Chapters affected change on the local and state
levels throughout 2016, tackling issues such as access
to health care, taxes on sugar-sweetened beverages,
suicide prevention, religious exemption laws and
funding for services for children with lead poisoning.
One voice for children
Over a third of AAP chapters reported advocacy
successes with regards to access to care and Medicaid.
The Alabama Chapter found support from a
multiorganizational statewide advocacy effort called
#IAmMedicaid. Aimed at helping reframe the state
narrative about Medicaid and those insured by the
program, this platform was used by the chapter and
numerous coalition partners to successfully influence
the Alabama legislature to fully fund Medicaid for
the 2017 fiscal year.
“The fight to gain adequate support was ruthless, but as steadfast
advocates for children in Alabama,
our chapter realized the importance of pushing for additional
revenue while ensuring lawmakers
understood cuts to the Medicaid
program would cause serious statewide health consequences,” said
chapter President Catherine L. Wood, M.D., FAAP.
The Arkansas Chapter was integral in helping over
10,000 Medicaid-eligible children re-enroll in the
program after they were dropped from coverage the
previous year. The chapter distributed information
and instructions to practices throughout the state to
assist patients and their parents or caregivers with the
“Ensuring that children who
are eligible for Medicaid are ac-
tually enrolled is critical to the
health care delivery system in the
state,” said chapter President Chad
With immunizations making headlines again,
13 chapters took successful strides toward ensuring
children’s access to immunizations. Notably, the
Alaska Chapter implemented the Alaska Vaccine
Assessment Program (AVAP), and all insurers have
committed to participate. Through these efforts, the
state has seen a savings of about 35% on vaccine
costs. AVAP advocates hope this program leads to
improved immunization rates.
Spotlight on key issues
The water crisis in Flint, Mich., was the focus of
the Michigan Chapter’s advocacy efforts. Much of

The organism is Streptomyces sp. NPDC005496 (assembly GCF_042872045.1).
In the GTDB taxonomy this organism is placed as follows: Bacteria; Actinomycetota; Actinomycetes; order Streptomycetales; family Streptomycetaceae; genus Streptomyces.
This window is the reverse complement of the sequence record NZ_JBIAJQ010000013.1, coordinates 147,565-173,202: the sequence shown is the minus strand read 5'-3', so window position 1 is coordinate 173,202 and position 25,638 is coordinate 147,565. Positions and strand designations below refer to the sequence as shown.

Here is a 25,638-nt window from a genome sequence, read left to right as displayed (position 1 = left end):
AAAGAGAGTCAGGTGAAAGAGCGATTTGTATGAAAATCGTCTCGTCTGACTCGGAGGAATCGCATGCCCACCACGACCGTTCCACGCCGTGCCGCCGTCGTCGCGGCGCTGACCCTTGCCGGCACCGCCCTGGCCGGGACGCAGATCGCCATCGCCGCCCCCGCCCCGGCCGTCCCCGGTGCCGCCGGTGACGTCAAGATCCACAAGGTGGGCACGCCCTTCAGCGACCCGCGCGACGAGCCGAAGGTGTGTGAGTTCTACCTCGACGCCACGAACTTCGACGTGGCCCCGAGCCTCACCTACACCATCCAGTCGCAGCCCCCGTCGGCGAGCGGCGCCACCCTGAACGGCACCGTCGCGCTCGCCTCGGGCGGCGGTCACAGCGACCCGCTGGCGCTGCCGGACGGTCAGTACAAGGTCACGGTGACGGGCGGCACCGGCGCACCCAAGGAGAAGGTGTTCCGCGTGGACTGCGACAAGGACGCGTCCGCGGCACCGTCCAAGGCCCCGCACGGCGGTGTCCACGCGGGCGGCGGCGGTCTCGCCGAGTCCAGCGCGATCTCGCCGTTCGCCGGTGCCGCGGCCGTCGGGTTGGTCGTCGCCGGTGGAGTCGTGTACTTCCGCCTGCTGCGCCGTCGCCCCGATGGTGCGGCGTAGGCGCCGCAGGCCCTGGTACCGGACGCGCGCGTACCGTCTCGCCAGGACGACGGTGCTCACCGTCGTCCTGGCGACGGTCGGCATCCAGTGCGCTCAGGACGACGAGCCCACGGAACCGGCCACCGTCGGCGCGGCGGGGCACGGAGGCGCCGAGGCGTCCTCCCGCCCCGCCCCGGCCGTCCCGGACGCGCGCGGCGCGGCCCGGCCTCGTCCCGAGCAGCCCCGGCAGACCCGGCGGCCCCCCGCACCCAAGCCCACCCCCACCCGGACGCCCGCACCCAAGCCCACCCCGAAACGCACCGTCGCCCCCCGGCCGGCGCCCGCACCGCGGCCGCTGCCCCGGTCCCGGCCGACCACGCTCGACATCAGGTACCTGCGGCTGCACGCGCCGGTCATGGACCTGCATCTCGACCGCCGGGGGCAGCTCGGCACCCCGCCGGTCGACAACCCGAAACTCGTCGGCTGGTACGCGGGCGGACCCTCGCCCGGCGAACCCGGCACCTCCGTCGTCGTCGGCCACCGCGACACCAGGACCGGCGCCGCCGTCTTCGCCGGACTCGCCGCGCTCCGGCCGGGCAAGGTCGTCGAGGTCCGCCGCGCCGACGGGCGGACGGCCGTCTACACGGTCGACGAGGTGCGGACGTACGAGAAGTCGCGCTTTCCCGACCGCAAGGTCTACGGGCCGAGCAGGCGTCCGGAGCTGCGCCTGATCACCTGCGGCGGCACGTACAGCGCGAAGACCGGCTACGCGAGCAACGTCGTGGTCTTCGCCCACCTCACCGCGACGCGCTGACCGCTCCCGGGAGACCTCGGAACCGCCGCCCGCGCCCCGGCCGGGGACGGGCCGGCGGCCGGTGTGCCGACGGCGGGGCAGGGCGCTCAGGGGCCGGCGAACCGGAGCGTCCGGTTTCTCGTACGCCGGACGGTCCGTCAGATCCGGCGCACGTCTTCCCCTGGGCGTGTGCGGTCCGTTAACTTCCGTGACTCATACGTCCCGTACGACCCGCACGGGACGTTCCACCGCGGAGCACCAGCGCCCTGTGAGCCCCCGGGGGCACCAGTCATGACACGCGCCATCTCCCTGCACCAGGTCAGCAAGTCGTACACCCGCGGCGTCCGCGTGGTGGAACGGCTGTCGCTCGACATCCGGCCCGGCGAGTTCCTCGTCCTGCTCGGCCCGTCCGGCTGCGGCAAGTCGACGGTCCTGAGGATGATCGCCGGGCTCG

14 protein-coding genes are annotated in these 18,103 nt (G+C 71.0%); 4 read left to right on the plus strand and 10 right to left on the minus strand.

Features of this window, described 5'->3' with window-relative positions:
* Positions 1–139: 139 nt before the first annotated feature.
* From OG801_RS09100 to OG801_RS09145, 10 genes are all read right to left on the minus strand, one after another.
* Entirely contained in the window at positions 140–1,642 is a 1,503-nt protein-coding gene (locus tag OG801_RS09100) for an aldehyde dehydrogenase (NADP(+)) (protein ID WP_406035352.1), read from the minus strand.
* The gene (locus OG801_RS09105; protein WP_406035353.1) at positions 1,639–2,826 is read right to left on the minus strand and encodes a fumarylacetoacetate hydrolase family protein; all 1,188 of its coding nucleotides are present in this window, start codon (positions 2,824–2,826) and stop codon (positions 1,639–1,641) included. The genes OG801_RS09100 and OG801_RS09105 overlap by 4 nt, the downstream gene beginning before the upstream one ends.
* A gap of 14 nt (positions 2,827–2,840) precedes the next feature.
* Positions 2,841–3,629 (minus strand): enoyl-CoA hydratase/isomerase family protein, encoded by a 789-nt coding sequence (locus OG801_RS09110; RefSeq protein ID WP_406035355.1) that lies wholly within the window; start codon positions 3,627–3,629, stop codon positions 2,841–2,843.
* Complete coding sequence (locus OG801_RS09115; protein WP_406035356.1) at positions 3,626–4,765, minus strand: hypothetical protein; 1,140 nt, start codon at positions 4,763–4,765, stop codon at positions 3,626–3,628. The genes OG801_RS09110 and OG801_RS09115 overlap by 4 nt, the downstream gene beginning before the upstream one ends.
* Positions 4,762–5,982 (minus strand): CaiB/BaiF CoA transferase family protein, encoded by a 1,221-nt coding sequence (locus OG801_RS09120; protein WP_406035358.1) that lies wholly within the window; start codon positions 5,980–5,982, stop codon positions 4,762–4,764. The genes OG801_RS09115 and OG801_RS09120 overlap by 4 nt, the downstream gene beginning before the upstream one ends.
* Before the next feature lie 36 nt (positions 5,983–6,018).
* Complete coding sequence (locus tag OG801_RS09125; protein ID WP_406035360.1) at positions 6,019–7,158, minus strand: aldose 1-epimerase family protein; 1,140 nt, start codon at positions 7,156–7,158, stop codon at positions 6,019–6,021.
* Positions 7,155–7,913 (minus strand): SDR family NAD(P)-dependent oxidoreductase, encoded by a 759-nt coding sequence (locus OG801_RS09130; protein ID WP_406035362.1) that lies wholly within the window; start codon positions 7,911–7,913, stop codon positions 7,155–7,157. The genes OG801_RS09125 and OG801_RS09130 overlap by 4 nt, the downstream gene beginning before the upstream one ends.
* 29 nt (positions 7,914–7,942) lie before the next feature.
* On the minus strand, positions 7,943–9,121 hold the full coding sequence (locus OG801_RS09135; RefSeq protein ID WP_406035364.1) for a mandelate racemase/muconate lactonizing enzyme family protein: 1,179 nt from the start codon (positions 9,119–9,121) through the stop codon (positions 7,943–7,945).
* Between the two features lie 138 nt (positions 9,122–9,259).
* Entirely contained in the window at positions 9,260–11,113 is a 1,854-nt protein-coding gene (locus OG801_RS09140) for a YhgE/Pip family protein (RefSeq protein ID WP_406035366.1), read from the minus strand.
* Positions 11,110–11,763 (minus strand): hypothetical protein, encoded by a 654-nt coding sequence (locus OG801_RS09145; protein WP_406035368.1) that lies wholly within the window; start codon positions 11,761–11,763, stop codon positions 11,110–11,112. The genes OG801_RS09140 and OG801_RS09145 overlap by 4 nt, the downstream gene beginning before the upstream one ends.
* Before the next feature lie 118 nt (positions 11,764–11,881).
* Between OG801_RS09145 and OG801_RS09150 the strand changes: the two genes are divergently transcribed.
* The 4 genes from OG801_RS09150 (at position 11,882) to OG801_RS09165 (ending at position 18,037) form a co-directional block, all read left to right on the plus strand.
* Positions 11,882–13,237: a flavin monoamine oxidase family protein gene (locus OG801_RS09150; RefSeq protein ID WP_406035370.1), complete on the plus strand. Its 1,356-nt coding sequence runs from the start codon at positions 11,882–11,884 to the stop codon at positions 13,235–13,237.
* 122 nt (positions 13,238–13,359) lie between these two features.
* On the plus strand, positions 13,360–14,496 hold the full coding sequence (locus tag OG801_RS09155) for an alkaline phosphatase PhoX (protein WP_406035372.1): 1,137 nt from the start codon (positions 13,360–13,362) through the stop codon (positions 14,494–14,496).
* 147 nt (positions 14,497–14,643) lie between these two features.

that activity was geared toward ensuring the state
adequately funded services for children who were
exposed to lead contaminated water and helping the
city mitigate some of the lead in its water systems.
The chapter led a coalition that ultimately secured
$195 million as well as an additional $147.6 million
Another important advocacy action included Illi-
nois’ successful passage of a sugary beverage tax in
Cook County, the largest county in the state. More
than 100 physicians spoke out on the positive child
health effects of taxing sugar-sweetened beverages.
The Montana Chapter focused on strengthening
partnerships and facilitating statewide efforts to increase suicide prevention. Montana has created coun-ty-specific resources about depression and mental
health for distribution to families. The chapter also
is working with the state suicide prevention coordinator to find other areas for collaboration.
In Tennessee, the chapter worked to repeal the
state’s religious exemption to the felony crimes
against children statute — a significant victory following 22 years of harm brought to children because
of the law.
• A list of each chapter’s advocacy successes can
be found in 52 Ways AAP Chapters and Districts
Improved Child Health in 2016, http://bit.ly/2mb9zNu.
The annual resource was created by the Division of
State Government Affairs and Division of Chapter and
• For more information, contact Allison Buckley, in the
AAP Division of Chapter and District Relations, at 847-
434-7892, firstname.lastname@example.org or http://bit.ly/2ie2UA3.
from the AAP Department of Community, Chapter and State Affairs